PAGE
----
What's the Deal with...Invasivorism?

Alex Van Buren
Food Features Editor
April 2, 2014

You know that thing? That thing that sounds like something you should already know about, so you don’t really want to ask? Well, we know about it, and we’ll give you the intel. Welcome to What’s the Deal With.

Feral hogs are pretty cute. Photo credit: Getty Images

"Invasivorism." Practice saying it, because you’re gonna be hearing it a lot at cocktail parties and spying it on menus. Feral hog sashimi, grilled snakehead tacos, and Asian carp cakes, anyone? 

The new kid on the block of foodie terminology has surfaced over the last few years, but the trend is anything but new: People have been eating invasive species for ages.

recent article showcasing Connecticut chef Bun Lai as he chased down that evening’s menu offerings (Asian shore crabs) as they scuttled along the shoreline thrust invasivorism even further into the spotlight. To get the full story, we spoke to Joe Roman, conservation biologist at The University of Vermont, author of the website Eat the Invaders, and dedicated invasivore. 

What It Is: Invasivorism is the act of eating invasive species, on purpose, in order to lower their numbers, or “directing our appetite in a way that could have a positive impact,” says Roman. An “invasivore” is one who practices this.

Where It Comes From: "Almost everything we really like to eat, we’ve lowered their numbers or even brought them to extinction," says Roman. Invasivorism has been around for thousands of years. In America, Roman points to the example of passenger pigeons. "We ate them in pies. By the end of the nineteenth century, they were gone.”  

Defining Characteristic: The creature itself must be presenting a sustainability problem because of its overabundance, such as the Asian carp that have been dominating the Mississippi River over the last several years.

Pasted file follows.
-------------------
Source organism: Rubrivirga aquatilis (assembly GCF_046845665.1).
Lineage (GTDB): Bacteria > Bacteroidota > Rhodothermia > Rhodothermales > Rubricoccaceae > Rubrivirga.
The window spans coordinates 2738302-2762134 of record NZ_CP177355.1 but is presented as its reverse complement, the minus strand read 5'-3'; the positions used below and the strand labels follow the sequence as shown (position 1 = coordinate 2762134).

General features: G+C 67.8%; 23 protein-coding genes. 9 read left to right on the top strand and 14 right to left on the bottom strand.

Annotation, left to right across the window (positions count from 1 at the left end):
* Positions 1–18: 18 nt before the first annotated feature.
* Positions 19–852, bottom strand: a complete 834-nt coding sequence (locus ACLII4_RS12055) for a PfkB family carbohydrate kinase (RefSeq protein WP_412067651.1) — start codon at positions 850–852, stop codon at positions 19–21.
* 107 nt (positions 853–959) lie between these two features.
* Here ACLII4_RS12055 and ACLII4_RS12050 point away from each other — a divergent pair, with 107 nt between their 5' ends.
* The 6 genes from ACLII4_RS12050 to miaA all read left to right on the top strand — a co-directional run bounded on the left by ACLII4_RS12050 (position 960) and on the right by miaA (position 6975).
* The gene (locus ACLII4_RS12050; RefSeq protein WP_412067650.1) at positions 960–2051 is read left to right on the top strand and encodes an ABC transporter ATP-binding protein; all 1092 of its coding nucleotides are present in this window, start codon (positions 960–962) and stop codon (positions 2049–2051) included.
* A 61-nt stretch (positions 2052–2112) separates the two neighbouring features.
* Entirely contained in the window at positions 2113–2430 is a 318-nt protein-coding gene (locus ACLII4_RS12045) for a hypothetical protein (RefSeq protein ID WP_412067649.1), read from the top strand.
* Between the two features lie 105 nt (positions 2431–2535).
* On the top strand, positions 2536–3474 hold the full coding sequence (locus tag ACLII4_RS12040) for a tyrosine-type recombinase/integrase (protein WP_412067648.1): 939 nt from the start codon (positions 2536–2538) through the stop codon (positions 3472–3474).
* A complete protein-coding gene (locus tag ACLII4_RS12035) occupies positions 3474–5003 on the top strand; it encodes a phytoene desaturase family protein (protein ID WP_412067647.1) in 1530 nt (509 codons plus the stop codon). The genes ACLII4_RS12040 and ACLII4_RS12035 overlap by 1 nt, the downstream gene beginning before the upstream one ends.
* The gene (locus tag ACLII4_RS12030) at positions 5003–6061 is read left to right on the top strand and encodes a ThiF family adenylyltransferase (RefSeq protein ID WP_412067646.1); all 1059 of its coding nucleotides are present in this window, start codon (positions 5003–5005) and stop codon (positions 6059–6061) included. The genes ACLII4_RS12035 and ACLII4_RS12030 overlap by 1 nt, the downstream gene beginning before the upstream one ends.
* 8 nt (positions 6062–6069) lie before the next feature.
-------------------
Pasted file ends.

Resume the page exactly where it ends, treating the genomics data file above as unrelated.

Most Problematic Invasive Species: Roman immediately thinks of feral hogs, which he says are “highly invasive here [in America],” where we have about 5 million feral hogs. They’ve been a huge problem in Texas and are making their way north: “They just showed up in New York, and are making their way to Vermont.” He points to Cuba as a model, where citizens have consumed feral hogs in order to reduce their numbers. 

Best Intro Invasivore Food: The Eat the Invaders website is a good starting point; Roman points to burdock, “delicious” bay lilies, Japanese notweed (“perfect for chutneys!”), and dandelions as easy-to-find-and-eat invasive species.

The Risks: Roman acknowledges that there is a small risk of popularizing invasives to the point that they are over-consumed. “The big warning,” as he puts it, is people thinking, “Asian carp are awesome, let’s move them to a new river! Let’s put them in California!” He qualifies that: “I think that that risk is small given that most people are environmentally conscious that have taken on this movement. If it was commercialized, it’s possible that there would be an increased demand.” Roman points to periwinkles, an invasive European snail, by way of example: “There are millions of them. I don’t think we’re gonna eat them to extinction.”

What Motivates Invasivores: "It’s a great way where culinary interest can meet sustainability or ecological interest," says Roman, pointing out that the two are "often at odds.” Here, by contrast, “you can really do the right thing and it’s actually enjoyable.” 

To that end, here’s a recipe for eating periwinkles, courtesy of the inimitable Jacques Pépin. Roman got the famous chef on the phone when researching an article about cooking invasive species, and, as he writes on his site, “when I rang him up, he told me that he just collected some periwinkles along the [Connecticut] shore with his brother. He served the invaders with chilled white wine at his home that weekend.”

Of course he did. Below, Pépin’s recipe, in case you acquire the invasivore bug.  

Bigorneau à la Madison
from Jacques Pépin
Serves 4 to 6

3 cups periwinkles
1 tablespoon olive oil
1/2 teaspoon Tabasco
1/4 cup dry white wine

1. In a large bowl of cold water, wash and rub together approximately three cups of periwinkles, each about one inch in diameter. Lift the periwinkles from the water and put them in a medium saucepan, preferably stainless steel.
2. Add the olive oil, Tabasco, and wine to the periwinkles and bring to a hard boil. Cover and boil for 2 to 3 minutes, removing the lid and stirring them once or twice while they cook. Transfer to a bowl and let cool to warm.
3. Straight pins can be used to remove the snails from their shells. (Pépin notes: “At our house, we stick several pins into a wine cork and pull them out as needed at the table.”) The operculum should be removed before sticking a pin into the shell opening and extracting the flavorful meat.